We then drove back to Edmundston and photographed trains all around the area, crossing back and forth across the border multiple times. We had lunch on the US side of the border. By the time we had crossed the border to catch the BAR train to Van Buren the border control people on both sides just waved us through.

The 470 Excursion Train in Madawaska
In due time the BAR train arrived, and we found seats in one of the coaches for the ride to Van Buren where the train was turned and backed out across the bridge, crossing the border. Although we couldn't get off the train on the Canadian side, we were allowed off on the US side for photo opportunities. After this the train ran back to Madawaska and the passengers were transferred to the hotel we had been staying at in Edmundston. We, having a rental car, made the trip on our own.

The 470 Excursion Train on the Van Buren bridge
We had just crossed back into Canada when Dave announced that he had lost a roll of exposed film. This was the (now) infamous roll 99. We retraced our path back to the train and spent some time looking around the car we had been riding in, without luck. So we went back across the border into Canada in our rental car one last time, turned it in, and had dinner with other friends from the train. (I believe this was the first time I encountered seafood pizza.)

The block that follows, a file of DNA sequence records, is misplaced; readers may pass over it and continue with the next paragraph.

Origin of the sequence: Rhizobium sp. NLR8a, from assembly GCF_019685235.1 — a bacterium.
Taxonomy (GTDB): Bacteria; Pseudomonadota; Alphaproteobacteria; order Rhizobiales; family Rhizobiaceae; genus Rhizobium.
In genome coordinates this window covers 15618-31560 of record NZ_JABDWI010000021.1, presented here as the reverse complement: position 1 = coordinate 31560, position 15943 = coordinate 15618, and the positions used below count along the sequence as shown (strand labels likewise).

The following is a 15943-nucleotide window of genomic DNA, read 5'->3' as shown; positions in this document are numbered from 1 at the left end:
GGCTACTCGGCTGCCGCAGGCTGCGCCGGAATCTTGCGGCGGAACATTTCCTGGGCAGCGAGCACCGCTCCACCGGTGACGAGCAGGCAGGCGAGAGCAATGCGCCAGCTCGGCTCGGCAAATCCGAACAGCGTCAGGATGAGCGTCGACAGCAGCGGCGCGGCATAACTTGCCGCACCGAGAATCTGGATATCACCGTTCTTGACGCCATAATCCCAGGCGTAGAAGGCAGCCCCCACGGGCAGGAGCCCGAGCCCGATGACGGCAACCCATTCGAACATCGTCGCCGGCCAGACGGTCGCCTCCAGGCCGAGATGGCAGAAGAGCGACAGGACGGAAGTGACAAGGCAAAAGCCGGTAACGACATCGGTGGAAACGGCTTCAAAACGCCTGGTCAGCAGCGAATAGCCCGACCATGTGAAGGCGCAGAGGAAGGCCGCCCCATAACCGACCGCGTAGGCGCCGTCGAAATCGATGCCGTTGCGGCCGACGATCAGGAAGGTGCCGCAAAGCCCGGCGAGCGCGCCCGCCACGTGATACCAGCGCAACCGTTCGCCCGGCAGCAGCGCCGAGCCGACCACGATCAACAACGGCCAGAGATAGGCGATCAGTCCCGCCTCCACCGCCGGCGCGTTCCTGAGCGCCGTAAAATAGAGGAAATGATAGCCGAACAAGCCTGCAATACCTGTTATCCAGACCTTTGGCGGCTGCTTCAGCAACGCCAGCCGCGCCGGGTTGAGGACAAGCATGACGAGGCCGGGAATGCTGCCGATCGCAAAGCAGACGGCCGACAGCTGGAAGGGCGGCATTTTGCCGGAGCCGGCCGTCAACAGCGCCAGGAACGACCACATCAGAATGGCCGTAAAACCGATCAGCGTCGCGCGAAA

Short consist means more photos!
The next morning we transferred to the train along with the rest of the passengers going back to Bangor. It wasn't long after we sat down that Rick found roll 99 on the floor near his seat. He handed it to Dave who, to this day, still believes that we had hidden it from him overnight. (His words when shown an early draft of this article were "And yes, I still think you guys hid Roll 99 from me!") (We hadn't.)

At Eagle Lake
One of the joys of traveling with the 470 Railroad Club was that the trains were small (three cars in this case) and the passengers were reasonably knowledgable. This means that it was easy for the club to set up a large number of photo runbys on the way down to Bangor giving us ample opportunity to photograph the train.

At Twin Lake
We arrived in Bangor (actually Northern Maine Junction) at 1623 and started for home. Dave was making a presentation to the Massachusetts Bay Railroad Enthusiasts in the Boston area and drove down there. I believe Phil flew home from Bangor, while Rick and I arranged to ride to Portland with another passenger, had a New England shore dinner, and flew to our respective homes the next morning.